The signs will be there for anyone to see. We need only look around us to see that the world is coming to an end. But there have been so many signs. Thirty years after Jesus’ death, the Romans crushed the Jews in a horrible war that destroyed the Temple in Jerusalem. Many Christians at that time still worshipped at the Temple. How could that not be the beginning of the end? Or what about the fall of the Roman Empire, or the rise and fall of the Nazi Empire, or Stalin’s reign of terror in Russia, Pol Pot in Cambodia or the many other conquests for power that have ended in the deaths of tens of thousands? Were these not the signs of the end?  How could we possibly know what truly signals the end of times?

So if we humans have proven stunningly bad at reading the signs of the times, what good are passages like this? Why bother with the Apocalypse anyway? We may get an Apocalypse – an end of the world sometime. But the Apocalypse is always immanent. Soon and very soon. When will the Apocalypse be now?

Today is the end of the world, right now. This is the day for somebody. Thousands of somebodies – maybe a million or more. All over the world, today is the day of judgment. Many, many people will die today. Many others will reach an important point of decision. For all those people, the end is very near.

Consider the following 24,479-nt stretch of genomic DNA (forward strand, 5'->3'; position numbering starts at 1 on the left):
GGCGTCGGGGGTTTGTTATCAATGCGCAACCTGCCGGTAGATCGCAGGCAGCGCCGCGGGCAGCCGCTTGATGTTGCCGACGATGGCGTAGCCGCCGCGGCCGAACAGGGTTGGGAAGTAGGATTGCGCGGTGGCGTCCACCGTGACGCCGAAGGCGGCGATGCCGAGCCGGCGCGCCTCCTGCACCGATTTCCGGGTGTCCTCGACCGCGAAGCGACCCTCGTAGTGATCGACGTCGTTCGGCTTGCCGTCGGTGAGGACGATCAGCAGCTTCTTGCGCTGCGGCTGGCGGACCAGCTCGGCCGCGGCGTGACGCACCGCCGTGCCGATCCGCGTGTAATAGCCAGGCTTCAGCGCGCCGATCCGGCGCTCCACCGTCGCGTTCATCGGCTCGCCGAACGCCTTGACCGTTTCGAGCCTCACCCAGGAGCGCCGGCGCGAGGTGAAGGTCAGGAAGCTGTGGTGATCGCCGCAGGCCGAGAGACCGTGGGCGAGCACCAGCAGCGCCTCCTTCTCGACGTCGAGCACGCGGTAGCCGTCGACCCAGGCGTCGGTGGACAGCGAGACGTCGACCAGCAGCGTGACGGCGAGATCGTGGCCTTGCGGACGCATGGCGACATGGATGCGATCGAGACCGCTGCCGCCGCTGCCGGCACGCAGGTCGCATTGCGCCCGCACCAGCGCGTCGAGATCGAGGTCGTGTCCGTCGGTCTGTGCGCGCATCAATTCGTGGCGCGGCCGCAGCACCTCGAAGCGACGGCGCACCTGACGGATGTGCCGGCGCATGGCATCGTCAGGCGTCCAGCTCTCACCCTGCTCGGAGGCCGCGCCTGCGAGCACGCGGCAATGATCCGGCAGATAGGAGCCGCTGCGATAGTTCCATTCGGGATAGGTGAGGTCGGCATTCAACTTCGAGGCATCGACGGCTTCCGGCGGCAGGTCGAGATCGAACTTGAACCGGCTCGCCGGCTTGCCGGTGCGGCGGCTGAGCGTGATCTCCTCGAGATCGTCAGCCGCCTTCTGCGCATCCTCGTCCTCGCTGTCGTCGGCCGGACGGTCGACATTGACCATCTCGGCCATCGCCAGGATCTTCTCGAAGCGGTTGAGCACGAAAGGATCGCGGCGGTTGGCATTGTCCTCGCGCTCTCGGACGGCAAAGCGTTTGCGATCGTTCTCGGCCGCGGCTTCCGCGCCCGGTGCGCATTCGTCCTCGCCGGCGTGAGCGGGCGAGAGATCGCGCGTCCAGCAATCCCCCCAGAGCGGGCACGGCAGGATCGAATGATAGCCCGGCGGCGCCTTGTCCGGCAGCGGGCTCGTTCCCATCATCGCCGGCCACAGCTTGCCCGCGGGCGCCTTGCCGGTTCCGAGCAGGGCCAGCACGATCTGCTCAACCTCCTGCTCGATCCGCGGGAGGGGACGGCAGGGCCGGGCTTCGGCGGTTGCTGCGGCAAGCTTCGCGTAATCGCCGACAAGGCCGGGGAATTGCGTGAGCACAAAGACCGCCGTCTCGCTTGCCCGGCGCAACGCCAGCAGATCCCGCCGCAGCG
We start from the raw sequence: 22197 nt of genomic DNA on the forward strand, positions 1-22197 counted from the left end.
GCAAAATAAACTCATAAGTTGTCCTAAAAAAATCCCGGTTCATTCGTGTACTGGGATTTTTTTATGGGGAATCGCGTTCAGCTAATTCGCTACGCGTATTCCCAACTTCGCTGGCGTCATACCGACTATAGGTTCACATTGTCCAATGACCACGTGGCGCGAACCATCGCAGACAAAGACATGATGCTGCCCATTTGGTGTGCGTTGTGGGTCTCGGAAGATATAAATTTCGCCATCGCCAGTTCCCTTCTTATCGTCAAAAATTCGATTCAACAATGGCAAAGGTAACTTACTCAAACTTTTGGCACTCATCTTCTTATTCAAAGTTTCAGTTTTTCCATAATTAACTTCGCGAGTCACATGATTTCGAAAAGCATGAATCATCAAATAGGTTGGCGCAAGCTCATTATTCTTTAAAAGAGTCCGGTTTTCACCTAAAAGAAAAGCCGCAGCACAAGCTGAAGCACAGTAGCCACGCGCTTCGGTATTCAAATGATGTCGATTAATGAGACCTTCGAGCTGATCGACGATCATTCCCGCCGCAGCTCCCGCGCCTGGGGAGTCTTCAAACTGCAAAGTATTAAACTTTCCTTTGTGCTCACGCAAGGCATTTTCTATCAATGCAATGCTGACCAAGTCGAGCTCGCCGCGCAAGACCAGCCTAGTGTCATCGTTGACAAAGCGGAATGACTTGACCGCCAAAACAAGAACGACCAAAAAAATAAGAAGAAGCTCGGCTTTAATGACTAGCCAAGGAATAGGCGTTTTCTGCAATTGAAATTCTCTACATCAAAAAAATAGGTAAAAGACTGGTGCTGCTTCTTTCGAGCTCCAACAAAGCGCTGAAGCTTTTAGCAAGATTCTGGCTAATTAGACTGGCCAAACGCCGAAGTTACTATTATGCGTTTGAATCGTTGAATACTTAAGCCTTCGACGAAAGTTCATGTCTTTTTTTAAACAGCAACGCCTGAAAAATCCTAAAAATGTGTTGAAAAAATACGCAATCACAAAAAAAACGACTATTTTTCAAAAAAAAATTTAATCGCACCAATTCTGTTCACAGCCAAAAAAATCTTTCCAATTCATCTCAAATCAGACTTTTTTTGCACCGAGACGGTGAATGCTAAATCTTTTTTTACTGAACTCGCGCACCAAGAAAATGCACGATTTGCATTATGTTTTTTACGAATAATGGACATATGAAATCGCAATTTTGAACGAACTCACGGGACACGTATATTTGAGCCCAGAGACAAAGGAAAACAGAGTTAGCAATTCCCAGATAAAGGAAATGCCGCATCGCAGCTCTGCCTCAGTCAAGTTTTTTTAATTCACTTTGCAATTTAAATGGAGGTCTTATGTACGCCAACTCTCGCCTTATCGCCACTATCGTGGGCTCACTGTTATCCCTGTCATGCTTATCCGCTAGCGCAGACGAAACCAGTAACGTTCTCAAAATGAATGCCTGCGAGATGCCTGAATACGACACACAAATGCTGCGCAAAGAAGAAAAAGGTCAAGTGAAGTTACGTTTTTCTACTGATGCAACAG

Passages like this remind us that we don’t have forever to decide what we think about this Jesus of Nazareth. There is a time to decide, and that time is always now. We always have now. Jesus reminds us that we don’t always have later. Jesus either was who he said he was, the Son of God, or not. And if he was who he said he was, we can have a relationship with him right now. Then the end of the world is more or less irrelevant, as we have already begun eternal life. But if he wasn’t who he said he was, then he was just plain crazy and we should drop the whole thing. It’s that straightforward.

Passages like the gospel reading for this morning remind us that we are in a radical option situation right now. We can accept or we can reject. Either way, the Kingdom of God is near. If we accept God, we enter into that kingdom here and now. If we reject God, then we are still standing by waiting and watching.